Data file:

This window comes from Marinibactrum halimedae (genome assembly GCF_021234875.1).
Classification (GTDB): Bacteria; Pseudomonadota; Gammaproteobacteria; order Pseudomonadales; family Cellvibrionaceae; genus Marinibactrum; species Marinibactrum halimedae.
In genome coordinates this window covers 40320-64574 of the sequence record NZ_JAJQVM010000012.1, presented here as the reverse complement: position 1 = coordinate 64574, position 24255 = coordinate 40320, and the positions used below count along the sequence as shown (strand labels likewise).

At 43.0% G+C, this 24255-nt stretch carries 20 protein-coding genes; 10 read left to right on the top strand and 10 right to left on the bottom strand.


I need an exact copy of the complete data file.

This window comes from Marinibactrum halimedae (genome assembly GCF_021234875.1).
Classification (GTDB): Bacteria; Pseudomonadota; Gammaproteobacteria; order Pseudomonadales; family Cellvibrionaceae; genus Marinibactrum; species Marinibactrum halimedae.
In genome coordinates this window covers 40320-64574 of the sequence record NZ_JAJQVM010000012.1, presented here as the reverse complement: position 1 = coordinate 64574, position 24255 = coordinate 40320, and the positions used below count along the sequence as shown (strand labels likewise).

At 43.0% G+C, this 24255-nt stretch carries 20 protein-coding genes; 10 read left to right on the top strand and 10 right to left on the bottom strand.